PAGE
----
How Long Should Deck Stain Dry Before Walking On It?

How long to let deck stain dry before walking

Allowing adequate drying time for your newly stained deck is crucial for ensuring the stain penetrates deep into the wood and offers lasting protection. But how long should deck stain dry before walking on it? 

In this article, you’re going to learn how soon you can walk on your freshly stained deck and many more including;

  • A variation to rule when staining a deck for the first time.
  • Factors that determine how long deck stain needs to dry
  • How to fix sticky or wet stain on decks

How Long Should Deck Stain Dry Before Walking On It?

In general, wait for about four to six hours for the deck stain to dry and cure before walking on it. Still, after the 4 hours, walk on your deck barefoot. You can safely walk on the deck with shoes after 24 hours. But, after staining your deck, it’s always dry to touch inside one hour on a dry, hot day.

A variation to the Rule 

Deck stain will NOT always be dry enough to walk on after four to six hours if the weather is cold or humid. In such weather conditions, the stain can take longer to dry—often up to 48 hours or even longer before you can walk on your deck. 

Also, different manufacturers will recommend different drying times. Check these instructions on the label and follow the recommended drying times for decks.

Usually, these recommendations are based on the ingredients and whether the stains are water-based or oil-based. 

More: Do you have to remove old deck stain before restaining?

How Long to Wait After Staining Deck with Water-based Product

Water-based stains are akin to water-based paint in terms of drying habits. They dry much quicker and will be ready to take on foot traffic after 24 hours. You can place light furniture back on the stained deck after a day if you used a water-based stain.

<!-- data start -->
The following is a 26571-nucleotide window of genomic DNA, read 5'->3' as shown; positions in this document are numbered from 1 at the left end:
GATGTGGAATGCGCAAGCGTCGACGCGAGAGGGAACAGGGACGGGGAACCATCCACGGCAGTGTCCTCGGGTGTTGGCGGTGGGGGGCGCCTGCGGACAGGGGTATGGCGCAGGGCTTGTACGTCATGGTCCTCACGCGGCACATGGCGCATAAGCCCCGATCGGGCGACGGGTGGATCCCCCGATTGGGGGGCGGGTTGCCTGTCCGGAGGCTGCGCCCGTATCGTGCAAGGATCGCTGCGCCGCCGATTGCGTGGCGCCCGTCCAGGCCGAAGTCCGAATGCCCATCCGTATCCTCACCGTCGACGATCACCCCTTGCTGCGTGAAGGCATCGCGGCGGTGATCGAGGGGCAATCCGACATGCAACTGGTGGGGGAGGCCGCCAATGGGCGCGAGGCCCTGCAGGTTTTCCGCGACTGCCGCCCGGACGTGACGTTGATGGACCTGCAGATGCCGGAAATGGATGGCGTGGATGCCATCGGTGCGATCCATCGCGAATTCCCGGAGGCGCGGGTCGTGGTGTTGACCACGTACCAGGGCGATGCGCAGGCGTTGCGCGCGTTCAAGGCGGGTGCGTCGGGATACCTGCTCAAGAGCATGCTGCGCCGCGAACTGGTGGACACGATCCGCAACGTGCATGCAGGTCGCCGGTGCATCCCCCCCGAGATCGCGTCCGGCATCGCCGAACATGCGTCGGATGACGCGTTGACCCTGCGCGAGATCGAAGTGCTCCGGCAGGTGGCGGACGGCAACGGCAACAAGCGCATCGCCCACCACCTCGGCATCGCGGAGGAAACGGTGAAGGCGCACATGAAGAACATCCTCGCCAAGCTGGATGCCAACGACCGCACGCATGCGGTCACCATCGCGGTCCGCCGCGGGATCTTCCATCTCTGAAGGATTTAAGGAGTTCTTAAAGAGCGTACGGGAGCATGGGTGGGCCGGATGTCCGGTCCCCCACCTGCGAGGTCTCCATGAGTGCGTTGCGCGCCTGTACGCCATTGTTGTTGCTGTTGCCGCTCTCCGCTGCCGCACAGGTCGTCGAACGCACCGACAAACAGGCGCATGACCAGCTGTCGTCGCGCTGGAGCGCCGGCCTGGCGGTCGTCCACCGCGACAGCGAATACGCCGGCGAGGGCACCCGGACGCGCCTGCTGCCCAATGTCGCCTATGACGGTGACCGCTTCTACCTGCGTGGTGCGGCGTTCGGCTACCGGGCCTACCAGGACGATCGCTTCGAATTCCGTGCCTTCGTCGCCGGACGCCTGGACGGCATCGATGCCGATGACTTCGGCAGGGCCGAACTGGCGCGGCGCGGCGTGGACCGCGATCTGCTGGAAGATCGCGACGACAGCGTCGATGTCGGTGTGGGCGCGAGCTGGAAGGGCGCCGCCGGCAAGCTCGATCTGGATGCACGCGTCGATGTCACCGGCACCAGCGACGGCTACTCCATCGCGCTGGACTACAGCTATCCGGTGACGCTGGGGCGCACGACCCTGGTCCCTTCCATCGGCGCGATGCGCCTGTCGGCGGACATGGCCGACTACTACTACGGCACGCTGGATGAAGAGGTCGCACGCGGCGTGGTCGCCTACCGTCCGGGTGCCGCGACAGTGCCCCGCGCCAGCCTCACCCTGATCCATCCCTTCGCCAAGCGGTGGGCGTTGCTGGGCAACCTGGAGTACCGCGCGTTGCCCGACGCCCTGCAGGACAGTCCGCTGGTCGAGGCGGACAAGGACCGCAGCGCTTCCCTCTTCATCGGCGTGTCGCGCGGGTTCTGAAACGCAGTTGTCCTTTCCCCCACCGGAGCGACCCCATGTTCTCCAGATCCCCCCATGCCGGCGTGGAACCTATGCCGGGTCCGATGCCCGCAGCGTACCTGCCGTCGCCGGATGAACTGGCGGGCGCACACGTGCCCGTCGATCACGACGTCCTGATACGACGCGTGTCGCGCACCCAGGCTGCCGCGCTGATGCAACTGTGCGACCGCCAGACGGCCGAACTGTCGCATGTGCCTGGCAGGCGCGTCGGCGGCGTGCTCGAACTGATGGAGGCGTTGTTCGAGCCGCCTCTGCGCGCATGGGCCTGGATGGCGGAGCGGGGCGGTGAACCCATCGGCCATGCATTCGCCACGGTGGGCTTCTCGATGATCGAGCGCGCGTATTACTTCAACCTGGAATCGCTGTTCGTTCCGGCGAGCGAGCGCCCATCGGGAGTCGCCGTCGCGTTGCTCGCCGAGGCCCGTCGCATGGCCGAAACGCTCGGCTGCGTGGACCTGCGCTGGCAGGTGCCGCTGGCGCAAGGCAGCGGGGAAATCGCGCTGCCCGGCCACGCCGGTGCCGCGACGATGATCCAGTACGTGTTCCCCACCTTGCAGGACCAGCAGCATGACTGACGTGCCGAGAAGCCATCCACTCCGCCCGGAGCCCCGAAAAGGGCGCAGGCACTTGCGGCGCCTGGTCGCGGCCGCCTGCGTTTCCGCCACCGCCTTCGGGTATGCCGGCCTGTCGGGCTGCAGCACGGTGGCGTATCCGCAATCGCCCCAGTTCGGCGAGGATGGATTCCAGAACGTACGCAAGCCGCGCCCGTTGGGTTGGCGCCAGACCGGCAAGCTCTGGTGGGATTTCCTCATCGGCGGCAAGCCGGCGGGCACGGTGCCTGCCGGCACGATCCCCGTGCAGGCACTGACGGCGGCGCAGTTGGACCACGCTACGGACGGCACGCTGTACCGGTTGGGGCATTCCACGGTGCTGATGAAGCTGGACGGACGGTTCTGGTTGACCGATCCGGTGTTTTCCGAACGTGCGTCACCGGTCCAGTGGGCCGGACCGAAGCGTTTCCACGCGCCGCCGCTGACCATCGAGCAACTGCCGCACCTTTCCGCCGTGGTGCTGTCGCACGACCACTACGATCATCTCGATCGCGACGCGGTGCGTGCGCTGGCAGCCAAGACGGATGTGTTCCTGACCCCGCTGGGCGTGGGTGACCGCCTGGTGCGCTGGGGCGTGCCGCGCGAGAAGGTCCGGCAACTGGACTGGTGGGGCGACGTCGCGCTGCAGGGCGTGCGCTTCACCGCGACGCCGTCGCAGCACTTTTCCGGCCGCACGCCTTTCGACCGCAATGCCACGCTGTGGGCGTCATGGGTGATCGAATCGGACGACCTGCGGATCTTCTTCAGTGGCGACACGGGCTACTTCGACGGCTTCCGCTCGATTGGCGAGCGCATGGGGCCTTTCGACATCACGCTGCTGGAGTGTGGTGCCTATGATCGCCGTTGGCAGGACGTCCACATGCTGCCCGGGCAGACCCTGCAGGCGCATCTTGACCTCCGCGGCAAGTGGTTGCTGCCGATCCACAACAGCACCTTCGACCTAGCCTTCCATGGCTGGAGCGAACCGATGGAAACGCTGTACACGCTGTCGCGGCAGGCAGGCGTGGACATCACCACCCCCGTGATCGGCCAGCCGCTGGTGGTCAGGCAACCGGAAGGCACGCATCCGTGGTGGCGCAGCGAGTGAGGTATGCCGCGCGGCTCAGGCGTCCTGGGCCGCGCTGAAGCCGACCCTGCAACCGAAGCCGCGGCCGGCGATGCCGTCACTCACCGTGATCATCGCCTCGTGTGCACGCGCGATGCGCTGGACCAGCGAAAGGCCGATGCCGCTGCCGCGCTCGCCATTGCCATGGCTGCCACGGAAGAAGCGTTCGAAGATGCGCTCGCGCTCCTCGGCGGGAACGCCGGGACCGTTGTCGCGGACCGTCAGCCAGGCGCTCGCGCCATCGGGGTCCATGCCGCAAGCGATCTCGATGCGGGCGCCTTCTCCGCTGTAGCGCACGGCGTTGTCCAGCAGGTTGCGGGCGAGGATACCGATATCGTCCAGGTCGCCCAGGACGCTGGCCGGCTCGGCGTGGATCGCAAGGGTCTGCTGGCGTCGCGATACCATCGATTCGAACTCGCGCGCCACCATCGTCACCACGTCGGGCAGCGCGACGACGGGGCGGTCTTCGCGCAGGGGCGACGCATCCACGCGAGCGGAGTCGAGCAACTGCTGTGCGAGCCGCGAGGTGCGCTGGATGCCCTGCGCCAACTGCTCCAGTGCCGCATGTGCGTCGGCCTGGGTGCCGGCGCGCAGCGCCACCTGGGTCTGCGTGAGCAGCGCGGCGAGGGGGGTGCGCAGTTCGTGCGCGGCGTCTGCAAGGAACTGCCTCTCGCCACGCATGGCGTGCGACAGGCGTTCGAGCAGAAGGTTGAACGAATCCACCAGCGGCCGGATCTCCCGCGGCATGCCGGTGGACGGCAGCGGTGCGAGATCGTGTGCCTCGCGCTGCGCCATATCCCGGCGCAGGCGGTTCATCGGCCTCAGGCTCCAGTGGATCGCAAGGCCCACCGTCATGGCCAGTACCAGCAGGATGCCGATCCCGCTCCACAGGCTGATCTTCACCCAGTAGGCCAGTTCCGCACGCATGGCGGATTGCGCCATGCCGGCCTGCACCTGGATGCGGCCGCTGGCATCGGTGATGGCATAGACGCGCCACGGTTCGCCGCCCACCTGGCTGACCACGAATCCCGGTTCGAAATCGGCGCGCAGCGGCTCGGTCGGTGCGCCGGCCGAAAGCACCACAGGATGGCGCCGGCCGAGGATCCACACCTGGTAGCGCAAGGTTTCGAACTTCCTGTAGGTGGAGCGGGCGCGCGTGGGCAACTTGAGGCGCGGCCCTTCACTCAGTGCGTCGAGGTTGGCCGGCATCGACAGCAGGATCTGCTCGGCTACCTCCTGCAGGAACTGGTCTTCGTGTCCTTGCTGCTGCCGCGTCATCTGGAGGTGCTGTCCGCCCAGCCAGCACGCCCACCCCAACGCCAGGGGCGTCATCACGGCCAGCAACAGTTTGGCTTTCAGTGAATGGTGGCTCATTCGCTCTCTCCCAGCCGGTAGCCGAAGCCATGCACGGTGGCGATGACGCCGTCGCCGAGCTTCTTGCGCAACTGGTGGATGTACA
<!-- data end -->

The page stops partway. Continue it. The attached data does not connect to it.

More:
How Long to Wait After Staining Deck with Oil-based Product

Oil-based stains generally take longer to dry compared to their water-based cousins. 

Like oil-based paint, oil-based stains may take a while longer to be ready for foot traffic and for putting furniture back. In dry weather, these stains can take anywhere from four hours to a full day to dry. 

An oil-based stain can take as long as three days to cure in cold or humid weather fully. In any case, it is safer to err on the side of patience than have to sand down and stain the entire deck all over again. 

Putting heavy or light furniture back on the deck or walking on it with shoes too soon can leave intolerable footmarks and furniture prints on the fresh coat. It might also lead to peeling of the wood stain, and you certainly don’t want that. 

So, wait for the maximum amount of time recommended by the manufacturer to avoid walking on a wet deck.

Whether it is hot weather or cold, some patience and caution will go a long way in preserving the elegance of your newly stained outdoor space.  

Factors that Will Determine How Long Your Deck Stain Takes to Dry

First, drying time will depend on the stain itself, but this is not the only factor determining how long should deck stain dry before walking on it. Read along to find out the other conditions to look out for. 

1. Temperature

The ideal temperature range for fresh stains or paints is between 50 and 90 degrees. Usually, manufacturers recommend the temperature ranges to maintain when painting or staining a deck. 

Most brands keep these ranges broad to make it easier for any professional or hobbyist painter to attain the correct parameters.  

Then, there is the weather that your fresh stain needs to facilitate its drying. Both oil-based and water-based stains will dry faster in hot weather.

A person wondering How Long Should Deck Stain Dry Before Walking On It

Too hot temperatures are also bad as they can cause the stain to dry too quickly before penetrating the wood fully thus resulting in patchy coloring.

What to do

So, stick to the recommended temperature range when staining or painting. Besides, consider the prevailing weather to ensure it will support quicker drying. If it is chilly outside, put off the exercise till the weather becomes dry.

2. Exposure to Direct Sunlight 

Much as the sun can provide the temperatures necessary for drying your deck stains faster, direct sun exposure is not good when staining your deck. The sun’s ultraviolet rays might prevent the stain from adhering to the wood properly and uniformly.

What to do